Next came our home’s destruction, after all my comrades were dead. A bigger being knocked down our nest that had been anchored to the cabin porch’s ceiling, and stomped it, too, before discarding it. Our eggs! Our larvae! I am Troop 892’s only survivor, but more will come, and bring retribution to these big, horrible things. We are wasps, and we don’t give up that easily.

This short story is loosely based on a real-life incident of mine. I went to Girl Scout camp in my youth, and my troop was unlucky enough to get a cabin with a wasp nest on the porch. They must have been dormant when we arrived that evening, because we didn’t notice. They went crazy the next morning when we returned from an activity, dive-bombing us and driving us into the cabin. We were trapped for a good 30 minutes. Adults (our troop leaders) eventually came & rescued us with insecticide and a whole lot of bravery.

I wondered how the wasps felt, simply trying to defend their home. Voila! The concept of this story. Our troop number really was 892.

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I’m pleased to announce the release of my 8th book, Skoll’s Diary.

Africans and African Americans left Earth in 1900, and went to another planet in The Milky Way to escape mistreatment…

It’s now the year 3005 on that terraformed planet. We get a peek into the life of a bright and sensitive teenaged boy, Skoll, through his journal. He loves his world, but is curious about life on Earth. Then suddenly, an epic event casts him in the middle of a difficult decision.  The fate of the planet’s community is in his hands.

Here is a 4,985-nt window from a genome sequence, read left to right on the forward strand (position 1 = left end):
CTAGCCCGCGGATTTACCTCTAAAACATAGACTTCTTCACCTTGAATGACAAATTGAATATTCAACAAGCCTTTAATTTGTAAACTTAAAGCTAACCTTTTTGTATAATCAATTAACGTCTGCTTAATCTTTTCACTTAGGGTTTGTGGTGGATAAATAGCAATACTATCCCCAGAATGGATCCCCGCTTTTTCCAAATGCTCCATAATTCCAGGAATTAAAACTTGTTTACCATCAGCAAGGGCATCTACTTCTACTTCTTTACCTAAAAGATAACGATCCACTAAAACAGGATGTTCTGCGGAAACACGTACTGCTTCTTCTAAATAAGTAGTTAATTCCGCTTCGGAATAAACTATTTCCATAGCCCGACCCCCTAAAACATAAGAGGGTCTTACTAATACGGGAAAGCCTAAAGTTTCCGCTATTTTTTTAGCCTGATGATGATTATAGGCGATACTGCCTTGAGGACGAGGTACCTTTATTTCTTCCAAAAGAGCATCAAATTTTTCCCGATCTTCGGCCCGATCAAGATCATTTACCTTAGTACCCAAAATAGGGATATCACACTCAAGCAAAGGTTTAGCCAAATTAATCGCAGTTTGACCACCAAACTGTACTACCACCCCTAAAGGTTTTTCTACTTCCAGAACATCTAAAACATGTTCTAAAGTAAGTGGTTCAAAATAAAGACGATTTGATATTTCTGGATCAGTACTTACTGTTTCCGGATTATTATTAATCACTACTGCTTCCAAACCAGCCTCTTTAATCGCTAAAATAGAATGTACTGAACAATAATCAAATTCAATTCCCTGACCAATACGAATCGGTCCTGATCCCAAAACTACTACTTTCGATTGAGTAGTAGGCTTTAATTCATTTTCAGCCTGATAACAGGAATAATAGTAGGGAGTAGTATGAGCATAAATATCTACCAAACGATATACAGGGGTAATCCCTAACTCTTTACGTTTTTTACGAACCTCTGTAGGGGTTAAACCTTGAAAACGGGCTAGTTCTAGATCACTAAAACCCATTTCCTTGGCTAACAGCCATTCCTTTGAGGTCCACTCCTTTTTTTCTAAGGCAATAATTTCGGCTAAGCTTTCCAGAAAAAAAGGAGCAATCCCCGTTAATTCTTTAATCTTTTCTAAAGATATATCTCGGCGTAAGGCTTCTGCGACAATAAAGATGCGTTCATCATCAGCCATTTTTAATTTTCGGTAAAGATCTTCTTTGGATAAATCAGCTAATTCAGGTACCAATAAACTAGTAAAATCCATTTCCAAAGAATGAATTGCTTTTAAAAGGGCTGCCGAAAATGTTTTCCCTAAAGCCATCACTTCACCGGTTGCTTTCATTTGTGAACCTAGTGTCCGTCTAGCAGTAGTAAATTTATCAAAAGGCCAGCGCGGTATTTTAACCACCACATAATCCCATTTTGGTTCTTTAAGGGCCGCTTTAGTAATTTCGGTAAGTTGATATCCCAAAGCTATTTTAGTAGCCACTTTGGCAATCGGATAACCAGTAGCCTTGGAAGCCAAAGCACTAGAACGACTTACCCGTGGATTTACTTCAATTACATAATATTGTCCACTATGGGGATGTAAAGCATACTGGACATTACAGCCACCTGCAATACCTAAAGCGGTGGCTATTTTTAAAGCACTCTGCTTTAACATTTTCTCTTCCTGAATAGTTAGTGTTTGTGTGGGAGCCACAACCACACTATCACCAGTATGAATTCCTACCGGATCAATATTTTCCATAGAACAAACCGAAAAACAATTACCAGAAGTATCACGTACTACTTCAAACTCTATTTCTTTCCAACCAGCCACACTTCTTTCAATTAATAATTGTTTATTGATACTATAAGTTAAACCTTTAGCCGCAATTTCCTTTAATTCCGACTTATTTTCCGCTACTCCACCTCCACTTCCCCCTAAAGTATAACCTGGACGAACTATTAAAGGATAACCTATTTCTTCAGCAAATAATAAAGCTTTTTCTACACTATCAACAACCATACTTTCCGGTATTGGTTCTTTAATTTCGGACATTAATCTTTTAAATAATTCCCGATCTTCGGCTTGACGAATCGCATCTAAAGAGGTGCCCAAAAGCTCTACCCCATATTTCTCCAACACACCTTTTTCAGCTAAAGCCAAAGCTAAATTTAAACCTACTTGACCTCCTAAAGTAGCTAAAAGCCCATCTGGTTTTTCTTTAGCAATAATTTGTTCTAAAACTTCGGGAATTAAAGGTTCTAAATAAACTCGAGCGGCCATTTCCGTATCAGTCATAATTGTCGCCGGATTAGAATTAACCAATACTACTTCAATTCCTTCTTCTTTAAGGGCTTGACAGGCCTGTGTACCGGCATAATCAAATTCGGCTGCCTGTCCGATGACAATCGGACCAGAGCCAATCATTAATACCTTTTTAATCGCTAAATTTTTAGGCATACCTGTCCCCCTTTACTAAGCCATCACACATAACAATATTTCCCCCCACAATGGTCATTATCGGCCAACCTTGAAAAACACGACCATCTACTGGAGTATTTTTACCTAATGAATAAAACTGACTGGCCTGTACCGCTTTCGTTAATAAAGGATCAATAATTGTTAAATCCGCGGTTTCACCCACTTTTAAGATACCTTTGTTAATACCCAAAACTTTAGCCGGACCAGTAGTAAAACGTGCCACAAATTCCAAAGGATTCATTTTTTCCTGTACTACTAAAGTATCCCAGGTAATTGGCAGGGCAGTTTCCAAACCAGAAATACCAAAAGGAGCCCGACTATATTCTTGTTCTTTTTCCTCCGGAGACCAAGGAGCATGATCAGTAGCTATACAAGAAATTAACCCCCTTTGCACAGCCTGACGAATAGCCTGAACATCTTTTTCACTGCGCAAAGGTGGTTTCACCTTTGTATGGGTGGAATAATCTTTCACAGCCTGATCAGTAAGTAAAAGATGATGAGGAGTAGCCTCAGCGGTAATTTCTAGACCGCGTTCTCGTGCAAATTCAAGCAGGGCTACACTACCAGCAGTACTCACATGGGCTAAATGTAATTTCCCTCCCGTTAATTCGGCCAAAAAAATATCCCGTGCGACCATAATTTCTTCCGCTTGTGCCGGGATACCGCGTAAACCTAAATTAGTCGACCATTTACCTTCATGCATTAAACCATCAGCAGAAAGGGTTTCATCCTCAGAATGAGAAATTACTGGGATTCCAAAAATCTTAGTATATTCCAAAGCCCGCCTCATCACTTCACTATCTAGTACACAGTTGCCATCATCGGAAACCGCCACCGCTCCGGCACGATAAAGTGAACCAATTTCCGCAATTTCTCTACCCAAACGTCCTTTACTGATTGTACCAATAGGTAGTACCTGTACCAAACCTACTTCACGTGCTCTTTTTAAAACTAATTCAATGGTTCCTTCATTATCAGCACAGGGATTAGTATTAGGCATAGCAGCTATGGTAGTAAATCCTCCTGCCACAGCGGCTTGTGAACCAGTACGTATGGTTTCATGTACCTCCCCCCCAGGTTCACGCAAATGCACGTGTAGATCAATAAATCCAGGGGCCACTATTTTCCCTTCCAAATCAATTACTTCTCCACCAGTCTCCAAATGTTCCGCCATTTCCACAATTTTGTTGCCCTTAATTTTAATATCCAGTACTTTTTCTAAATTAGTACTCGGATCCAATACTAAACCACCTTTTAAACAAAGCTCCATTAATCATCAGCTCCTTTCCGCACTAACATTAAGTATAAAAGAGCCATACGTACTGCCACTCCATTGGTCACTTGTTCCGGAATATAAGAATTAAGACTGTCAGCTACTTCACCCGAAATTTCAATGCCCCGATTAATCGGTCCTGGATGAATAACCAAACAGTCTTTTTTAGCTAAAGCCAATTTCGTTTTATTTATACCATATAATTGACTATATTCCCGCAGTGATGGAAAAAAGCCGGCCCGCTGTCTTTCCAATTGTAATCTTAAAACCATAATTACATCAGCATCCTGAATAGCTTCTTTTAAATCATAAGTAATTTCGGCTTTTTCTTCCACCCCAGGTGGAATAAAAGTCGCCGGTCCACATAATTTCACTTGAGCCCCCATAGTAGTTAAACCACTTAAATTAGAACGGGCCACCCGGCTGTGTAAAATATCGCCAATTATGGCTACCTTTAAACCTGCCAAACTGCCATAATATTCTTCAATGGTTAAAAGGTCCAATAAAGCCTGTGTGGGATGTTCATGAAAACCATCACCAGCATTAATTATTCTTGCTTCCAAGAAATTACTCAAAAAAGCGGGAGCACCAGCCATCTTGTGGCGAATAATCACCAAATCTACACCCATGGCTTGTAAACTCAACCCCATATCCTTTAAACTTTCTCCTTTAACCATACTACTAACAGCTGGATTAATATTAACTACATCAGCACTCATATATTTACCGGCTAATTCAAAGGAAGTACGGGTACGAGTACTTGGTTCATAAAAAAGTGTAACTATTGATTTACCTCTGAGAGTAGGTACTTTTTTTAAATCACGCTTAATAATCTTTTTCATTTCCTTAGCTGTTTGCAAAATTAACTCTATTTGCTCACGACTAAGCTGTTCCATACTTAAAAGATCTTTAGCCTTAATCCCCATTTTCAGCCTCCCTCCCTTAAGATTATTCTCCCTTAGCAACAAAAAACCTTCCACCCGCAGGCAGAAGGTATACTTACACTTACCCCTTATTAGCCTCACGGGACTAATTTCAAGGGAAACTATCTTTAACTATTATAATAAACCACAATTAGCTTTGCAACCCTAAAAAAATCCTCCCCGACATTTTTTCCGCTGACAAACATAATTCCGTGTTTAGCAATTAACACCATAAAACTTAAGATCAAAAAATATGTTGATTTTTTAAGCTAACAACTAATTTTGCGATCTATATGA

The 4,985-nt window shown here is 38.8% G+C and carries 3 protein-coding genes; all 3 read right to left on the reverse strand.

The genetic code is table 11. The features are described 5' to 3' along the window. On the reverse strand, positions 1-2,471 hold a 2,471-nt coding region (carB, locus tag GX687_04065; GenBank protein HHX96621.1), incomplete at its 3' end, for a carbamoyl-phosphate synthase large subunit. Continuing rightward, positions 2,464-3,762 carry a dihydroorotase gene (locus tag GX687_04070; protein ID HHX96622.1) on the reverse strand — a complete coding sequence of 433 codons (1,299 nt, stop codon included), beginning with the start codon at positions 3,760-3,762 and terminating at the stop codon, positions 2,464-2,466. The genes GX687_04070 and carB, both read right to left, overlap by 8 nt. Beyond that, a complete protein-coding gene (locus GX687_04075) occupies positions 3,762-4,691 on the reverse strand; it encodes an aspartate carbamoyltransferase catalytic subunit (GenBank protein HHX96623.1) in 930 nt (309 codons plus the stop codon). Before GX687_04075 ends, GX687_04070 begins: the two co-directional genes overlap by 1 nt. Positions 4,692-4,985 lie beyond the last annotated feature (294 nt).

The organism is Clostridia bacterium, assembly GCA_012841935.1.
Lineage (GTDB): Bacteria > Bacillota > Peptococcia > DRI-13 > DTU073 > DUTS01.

Get the book here. I’d appreciate your leaving a review if you read it. Thanks in advance!

Afro-Sean-Commission-Final copy

Flash Fiction: The New Guy

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The New Guy

By Sean C. Wright Neeley   

I noticed him immediately. He arrived here too soon, but they say the higher power knows best.

He was beautiful in varying shades of purple – violet, amethyst, and lavender.

He was diminutive, but fit.

He had flawless caramel skin and large, hazel eyes. The eyes had it. They were intense with a mystery I never wanted to solve. He had a beauty mark on his left cheek – the period at the end of a sexy poem.

I knew of him before he came here, but he knew nothing of me. I decided that I would go talk to him on a day that he looked especially stunning with the clouds swirling around him in all his purple glory. His guitar hung casually from his shoulder.